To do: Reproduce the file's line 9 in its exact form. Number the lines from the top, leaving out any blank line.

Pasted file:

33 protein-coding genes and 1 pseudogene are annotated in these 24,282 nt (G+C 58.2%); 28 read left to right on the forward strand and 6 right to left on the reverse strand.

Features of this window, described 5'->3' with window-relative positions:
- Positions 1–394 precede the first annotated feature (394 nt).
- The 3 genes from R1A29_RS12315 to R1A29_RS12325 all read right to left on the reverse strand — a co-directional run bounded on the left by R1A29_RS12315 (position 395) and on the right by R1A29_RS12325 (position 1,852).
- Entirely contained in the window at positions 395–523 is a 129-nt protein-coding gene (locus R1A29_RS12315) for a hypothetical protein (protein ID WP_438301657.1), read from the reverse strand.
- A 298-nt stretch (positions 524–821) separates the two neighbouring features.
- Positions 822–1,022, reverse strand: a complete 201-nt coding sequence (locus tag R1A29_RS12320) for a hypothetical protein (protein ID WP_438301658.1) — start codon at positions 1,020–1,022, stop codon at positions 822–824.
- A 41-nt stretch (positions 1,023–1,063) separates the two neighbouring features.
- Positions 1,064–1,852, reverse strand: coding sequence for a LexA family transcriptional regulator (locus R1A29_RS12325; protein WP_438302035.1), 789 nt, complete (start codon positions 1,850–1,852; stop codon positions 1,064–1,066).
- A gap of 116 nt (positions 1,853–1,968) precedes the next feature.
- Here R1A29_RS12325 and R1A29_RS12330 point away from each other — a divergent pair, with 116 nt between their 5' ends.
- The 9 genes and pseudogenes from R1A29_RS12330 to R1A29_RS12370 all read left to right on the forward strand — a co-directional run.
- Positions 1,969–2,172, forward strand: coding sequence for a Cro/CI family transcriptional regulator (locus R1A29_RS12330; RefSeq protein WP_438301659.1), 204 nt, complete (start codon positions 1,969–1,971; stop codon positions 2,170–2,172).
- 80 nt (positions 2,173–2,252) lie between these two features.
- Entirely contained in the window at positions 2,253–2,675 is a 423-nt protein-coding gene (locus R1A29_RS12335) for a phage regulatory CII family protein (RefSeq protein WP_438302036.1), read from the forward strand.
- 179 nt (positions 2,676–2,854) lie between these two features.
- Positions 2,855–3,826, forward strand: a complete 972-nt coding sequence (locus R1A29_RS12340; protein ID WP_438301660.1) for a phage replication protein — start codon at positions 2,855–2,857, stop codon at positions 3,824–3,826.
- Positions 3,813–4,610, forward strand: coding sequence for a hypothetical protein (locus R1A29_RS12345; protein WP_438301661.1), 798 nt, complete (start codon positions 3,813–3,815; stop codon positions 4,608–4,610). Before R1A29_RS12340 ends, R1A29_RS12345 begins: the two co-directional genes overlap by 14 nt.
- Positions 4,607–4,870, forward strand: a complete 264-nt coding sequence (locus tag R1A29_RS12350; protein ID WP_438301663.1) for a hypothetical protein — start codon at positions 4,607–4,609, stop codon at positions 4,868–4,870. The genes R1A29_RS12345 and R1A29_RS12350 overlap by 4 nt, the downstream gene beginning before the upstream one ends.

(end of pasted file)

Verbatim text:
- Positions 1,064–1,852, reverse strand: coding sequence for a LexA family transcriptional regulator (locus R1A29_RS12325; protein WP_438302035.1), 789 nt, complete (start codon positions 1,850–1,852; stop codon positions 1,064–1,066).